And, yes, while contractually Emirates crew do belong to a profit sharing scheme, this has recently been interpreted by chairman and Chief Executive, Sheikh Ahmed as a 'bonus' which has, for the past 2 years, not been given to any flight crew, including flight deck.

Emirates Airlines has consistently made profit since it began operations, and especially in the past few years (see their annual shareholders reports). Yet none of that profit has been shared with staff since 2011. Their excuse is 'expansion', and instead they apologise for lack of "bonus" and ask staff to be vigilant. But it is widespread breach of contract by the company.

Posted by: Saudi Engineer

What I see here is a lot of hate mongering - from both sides. I'm not sure why most of the comments on AB have become attacks. Attacks on individuals and on groups who don't necessarily share the same opinion as me.

Posted by: Billy

Dear Saudi Engineer....the sad thing is that you and people like you see anyone who does not share your opinion as attacking you, or being hate mongers. Get over it and join the civilized world where differences of opinion are valued and considered. Who knows you might even become a decent human being as part of the process.

Posted by: Margaret

Not only will the flight attendants lose their jobs if they become pregnant, but in Qatar, it is against the law to become pregnant if you are unmarried. If non-Muslim, they will typically receive 12 months jail time. If Muslim, the punishment can also include lashings. If they are married, but working unaccompanied in Qatar, the government will actually verify if they went home on leave 9 months earlier (time of conception). Yet, Qatar actually hosts conventions on Human Rights. They have far to go in that department.

Posted by: Peter

"All this was a big sensational (effort) to target my country because of 2022, saying people have no human rights. It is not true,"

Really?! how can he say that with a straight face. This has nothing to do with 2022

So trying to make it sound like people are attacking them as an act of jealousy seems ridiculous and a desperate attempt to derail the conversation and coverup the real issue

Posted by: zak

Can I please understand why Emirates does not allow Veiled (muhajabah) hostesses, such as saudi or other asian airline. Isn't that sad from an airline that represents a country that talk about human rights and freedom of religion...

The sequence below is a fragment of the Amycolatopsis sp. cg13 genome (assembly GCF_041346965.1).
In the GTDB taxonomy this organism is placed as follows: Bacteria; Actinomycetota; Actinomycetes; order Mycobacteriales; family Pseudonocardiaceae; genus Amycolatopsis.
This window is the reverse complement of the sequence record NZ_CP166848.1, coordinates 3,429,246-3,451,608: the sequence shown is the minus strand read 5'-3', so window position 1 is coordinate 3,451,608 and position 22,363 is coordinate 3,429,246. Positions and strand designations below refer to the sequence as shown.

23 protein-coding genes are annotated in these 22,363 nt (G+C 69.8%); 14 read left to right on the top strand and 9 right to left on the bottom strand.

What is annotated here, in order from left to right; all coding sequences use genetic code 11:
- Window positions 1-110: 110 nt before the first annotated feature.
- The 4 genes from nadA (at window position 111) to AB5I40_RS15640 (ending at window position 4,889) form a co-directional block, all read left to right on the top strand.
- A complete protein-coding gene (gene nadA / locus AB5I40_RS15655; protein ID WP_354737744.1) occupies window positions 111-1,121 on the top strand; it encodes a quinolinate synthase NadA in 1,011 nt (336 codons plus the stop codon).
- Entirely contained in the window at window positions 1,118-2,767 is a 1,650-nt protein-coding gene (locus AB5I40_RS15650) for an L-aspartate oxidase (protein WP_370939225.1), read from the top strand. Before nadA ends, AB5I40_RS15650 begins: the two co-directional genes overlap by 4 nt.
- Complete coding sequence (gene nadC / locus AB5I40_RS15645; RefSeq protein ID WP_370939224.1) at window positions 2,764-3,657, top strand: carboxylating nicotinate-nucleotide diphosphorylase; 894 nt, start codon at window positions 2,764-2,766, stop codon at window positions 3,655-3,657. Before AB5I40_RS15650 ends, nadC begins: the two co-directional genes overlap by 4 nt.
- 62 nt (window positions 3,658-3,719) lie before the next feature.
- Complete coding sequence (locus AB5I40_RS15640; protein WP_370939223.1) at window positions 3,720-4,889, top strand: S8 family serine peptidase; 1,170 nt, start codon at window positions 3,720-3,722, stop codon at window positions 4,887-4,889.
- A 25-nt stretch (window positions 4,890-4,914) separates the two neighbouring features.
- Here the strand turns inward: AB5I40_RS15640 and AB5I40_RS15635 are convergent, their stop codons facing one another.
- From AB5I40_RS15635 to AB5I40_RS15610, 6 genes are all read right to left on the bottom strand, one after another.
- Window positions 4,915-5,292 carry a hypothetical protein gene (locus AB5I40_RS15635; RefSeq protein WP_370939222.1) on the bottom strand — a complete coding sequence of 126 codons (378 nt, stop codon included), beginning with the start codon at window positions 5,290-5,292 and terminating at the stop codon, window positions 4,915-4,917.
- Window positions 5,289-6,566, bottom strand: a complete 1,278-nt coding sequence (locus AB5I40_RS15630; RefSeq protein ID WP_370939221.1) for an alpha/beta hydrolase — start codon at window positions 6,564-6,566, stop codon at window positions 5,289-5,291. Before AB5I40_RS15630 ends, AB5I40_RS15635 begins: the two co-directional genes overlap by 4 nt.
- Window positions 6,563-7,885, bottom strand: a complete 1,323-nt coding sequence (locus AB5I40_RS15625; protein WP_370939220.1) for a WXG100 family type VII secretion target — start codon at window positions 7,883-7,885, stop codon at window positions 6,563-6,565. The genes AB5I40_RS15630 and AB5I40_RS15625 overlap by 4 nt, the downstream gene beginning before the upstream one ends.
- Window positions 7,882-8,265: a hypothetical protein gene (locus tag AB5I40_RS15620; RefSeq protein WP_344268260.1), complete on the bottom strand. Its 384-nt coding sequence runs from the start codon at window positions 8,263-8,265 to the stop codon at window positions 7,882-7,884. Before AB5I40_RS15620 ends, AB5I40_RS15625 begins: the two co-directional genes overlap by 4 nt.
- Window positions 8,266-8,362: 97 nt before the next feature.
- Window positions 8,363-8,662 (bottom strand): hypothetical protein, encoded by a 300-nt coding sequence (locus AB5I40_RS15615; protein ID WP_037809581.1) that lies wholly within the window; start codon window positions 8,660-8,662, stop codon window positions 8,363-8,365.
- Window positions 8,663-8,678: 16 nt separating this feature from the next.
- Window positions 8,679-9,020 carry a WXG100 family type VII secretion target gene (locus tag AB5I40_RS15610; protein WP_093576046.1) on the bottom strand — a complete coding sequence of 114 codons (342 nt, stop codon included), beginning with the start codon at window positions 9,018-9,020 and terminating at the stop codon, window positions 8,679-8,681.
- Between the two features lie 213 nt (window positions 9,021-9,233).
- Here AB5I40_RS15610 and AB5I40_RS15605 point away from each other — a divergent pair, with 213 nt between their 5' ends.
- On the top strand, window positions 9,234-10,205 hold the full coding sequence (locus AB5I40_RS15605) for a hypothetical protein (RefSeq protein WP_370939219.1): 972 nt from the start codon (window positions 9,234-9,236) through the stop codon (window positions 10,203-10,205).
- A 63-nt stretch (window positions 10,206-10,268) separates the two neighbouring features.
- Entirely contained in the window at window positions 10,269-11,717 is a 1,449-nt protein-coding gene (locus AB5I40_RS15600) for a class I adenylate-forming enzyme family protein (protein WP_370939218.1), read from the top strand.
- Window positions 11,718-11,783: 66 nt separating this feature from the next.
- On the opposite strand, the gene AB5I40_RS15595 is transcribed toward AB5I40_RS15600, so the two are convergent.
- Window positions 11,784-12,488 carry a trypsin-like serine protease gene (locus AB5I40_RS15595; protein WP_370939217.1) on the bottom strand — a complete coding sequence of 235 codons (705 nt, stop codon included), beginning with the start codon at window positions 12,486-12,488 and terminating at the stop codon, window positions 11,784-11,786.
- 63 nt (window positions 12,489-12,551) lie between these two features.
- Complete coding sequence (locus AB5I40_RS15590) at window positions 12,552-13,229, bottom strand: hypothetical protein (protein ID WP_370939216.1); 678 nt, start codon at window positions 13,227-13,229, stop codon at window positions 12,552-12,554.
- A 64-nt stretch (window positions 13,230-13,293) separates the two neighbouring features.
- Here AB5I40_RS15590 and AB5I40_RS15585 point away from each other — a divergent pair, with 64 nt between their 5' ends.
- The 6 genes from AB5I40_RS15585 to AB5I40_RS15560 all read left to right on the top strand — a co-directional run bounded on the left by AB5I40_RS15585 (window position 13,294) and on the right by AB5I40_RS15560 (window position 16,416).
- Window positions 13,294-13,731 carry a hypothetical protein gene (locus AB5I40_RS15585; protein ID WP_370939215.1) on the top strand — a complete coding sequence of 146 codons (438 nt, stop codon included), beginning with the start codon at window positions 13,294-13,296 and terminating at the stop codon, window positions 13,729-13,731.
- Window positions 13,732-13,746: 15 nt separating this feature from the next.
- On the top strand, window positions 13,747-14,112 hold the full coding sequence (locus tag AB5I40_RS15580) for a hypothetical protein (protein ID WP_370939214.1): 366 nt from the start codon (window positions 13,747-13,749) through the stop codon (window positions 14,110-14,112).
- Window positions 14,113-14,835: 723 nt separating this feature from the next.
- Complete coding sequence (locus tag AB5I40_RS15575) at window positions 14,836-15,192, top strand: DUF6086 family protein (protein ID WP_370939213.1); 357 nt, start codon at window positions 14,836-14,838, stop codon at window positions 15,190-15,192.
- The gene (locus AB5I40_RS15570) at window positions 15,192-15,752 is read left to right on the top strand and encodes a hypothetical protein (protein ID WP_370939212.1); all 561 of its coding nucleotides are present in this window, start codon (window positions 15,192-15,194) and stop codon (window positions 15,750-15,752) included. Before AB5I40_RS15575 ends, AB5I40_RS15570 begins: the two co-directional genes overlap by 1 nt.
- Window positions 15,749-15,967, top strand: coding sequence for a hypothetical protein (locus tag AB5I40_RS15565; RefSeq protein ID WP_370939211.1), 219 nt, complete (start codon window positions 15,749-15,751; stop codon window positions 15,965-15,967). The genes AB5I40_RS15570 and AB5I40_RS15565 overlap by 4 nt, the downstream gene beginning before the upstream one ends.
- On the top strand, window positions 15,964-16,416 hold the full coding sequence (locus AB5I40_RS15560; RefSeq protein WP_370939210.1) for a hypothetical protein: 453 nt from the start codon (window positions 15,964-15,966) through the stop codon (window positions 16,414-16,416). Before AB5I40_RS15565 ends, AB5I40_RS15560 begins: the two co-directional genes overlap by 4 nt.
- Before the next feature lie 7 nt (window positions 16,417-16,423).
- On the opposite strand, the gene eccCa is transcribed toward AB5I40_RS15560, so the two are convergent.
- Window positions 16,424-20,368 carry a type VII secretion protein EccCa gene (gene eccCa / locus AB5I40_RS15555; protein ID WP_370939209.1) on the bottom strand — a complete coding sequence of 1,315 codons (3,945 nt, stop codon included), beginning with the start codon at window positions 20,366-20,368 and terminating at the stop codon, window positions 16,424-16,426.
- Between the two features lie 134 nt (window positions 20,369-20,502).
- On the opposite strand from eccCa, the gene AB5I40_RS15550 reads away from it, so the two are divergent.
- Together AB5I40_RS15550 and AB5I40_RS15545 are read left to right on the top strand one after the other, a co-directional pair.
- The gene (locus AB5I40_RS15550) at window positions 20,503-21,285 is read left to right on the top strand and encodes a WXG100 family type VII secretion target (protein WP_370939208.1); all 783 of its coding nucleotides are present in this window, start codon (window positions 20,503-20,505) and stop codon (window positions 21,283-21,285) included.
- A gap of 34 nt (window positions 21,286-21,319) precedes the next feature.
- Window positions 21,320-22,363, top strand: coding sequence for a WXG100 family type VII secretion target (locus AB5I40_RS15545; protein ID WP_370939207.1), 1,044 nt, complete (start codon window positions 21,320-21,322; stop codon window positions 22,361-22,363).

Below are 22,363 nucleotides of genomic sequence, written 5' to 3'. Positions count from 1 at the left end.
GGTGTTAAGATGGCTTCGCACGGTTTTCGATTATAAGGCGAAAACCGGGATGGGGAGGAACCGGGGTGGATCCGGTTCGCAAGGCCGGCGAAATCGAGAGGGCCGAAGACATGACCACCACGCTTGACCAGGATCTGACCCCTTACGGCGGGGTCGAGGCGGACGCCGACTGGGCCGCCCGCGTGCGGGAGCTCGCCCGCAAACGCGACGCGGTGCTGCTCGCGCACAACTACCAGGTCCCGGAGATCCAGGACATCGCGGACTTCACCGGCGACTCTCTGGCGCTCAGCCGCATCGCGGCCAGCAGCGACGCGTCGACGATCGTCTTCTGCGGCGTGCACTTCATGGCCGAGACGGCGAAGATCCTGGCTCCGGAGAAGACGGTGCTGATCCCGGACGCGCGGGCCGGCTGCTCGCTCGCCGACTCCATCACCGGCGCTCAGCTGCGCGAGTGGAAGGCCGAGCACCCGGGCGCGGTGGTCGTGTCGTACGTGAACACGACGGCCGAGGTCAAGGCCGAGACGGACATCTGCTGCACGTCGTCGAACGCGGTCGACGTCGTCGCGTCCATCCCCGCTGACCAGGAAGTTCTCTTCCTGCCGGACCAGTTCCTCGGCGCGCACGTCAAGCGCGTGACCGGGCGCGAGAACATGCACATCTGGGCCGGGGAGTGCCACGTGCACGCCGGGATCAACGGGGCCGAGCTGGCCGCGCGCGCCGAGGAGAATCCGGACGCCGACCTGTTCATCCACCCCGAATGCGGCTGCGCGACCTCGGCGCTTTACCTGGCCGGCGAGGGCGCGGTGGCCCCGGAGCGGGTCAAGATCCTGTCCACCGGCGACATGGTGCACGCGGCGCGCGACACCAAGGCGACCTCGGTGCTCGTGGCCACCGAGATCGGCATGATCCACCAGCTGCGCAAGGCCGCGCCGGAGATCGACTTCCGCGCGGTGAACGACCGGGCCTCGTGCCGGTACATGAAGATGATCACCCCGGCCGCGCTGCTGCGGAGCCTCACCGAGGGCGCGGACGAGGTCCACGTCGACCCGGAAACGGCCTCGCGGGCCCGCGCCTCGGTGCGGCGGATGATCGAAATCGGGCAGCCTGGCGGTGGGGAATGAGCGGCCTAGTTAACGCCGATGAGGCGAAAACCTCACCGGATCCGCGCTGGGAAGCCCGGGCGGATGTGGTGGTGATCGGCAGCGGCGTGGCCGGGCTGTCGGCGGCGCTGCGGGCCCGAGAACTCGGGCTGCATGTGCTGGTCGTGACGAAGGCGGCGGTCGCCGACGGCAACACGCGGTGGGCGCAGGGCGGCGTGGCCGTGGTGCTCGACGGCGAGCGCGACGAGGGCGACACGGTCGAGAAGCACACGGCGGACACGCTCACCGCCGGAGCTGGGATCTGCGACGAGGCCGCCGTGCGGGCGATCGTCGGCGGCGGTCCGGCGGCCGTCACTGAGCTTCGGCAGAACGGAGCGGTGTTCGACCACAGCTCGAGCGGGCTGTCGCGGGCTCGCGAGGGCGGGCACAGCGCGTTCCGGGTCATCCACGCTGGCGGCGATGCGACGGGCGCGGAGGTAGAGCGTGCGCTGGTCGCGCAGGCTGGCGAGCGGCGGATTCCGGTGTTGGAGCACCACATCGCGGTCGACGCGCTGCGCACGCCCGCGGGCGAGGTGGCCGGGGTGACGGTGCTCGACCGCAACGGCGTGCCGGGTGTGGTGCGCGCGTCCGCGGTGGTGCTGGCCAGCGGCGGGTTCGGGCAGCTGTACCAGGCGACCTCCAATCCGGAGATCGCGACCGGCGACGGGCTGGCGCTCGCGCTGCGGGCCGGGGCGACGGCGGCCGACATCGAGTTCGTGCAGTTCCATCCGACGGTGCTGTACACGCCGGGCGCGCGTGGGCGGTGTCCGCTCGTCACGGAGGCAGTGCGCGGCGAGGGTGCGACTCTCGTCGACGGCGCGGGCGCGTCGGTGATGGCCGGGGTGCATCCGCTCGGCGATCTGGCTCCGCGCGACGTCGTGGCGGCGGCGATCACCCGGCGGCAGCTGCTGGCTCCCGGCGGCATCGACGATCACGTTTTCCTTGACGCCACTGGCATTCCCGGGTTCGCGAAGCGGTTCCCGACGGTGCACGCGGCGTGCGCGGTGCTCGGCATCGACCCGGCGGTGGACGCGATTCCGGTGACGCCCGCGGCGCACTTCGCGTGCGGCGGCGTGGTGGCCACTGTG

its just sad...

Posted by: Rupert

I think it is wise of Emirates to recognize the veil has no place in a modern environment.
If today you allow the veil, tomorrow they will ask for the right to pray, and then the right to have Halal food. Do not let Emirates go the way of the UK which has drowned in political correctness

Posted by: Ponder

Seriously Zak? What next? A flight attendant can refuse to serve alcohol? Or not talk to a man who isnt related to her?

Where does it stop? How will they service the passengers on board? Increasing work load on others basically?!

Most airlines try to go for a most neutral middle of the road look onboard with hints of local touches from land of origin. Thus SQ and MH have their attendants dressed in sarong kebaya with color scheme of outfits and cabins stressing local tones/colors.

Drinks, cocktails/mocktails are served based on local fruit blends BUT it stops there. They dont only force you to only eat sambal or bakmi goreng.

Why does everything have to have religion and or particular interpretations of culture dragged into it?

Oh...and EK full outfit has a scarf built into the headgear that crew can wear at airports/transit/boarding and landing time. But maybe thats not good enough for you, pls buy EK and executive order a rule change!

Posted by: Jonnie Millar

I have travelled on many ME and Asian airlines (including Saudi Arabian Airlines) and though there have been female cabin crew on board. none have ever been veiled.

I'd imagine this is due to international regulations on safety rather than anything else. as in an emergency, cabin crew would need to exercise full peripheral vision and any veiling may impede this.

Anyone got other thoughts on this?

Posted by: James Marshall

zak, are you out of this world ? You mean to say you would like veiled hostesses (nothing but the eyes) on Emirates Airlines ? Emirates Airline is an "international" airline and though it may be based in Dubai, most of the hostesses are not Arabs and are non-Muslims anyway. And your argument about human rights and freedom of religion does not make sense when complaining about the non-existance of veils on hostesses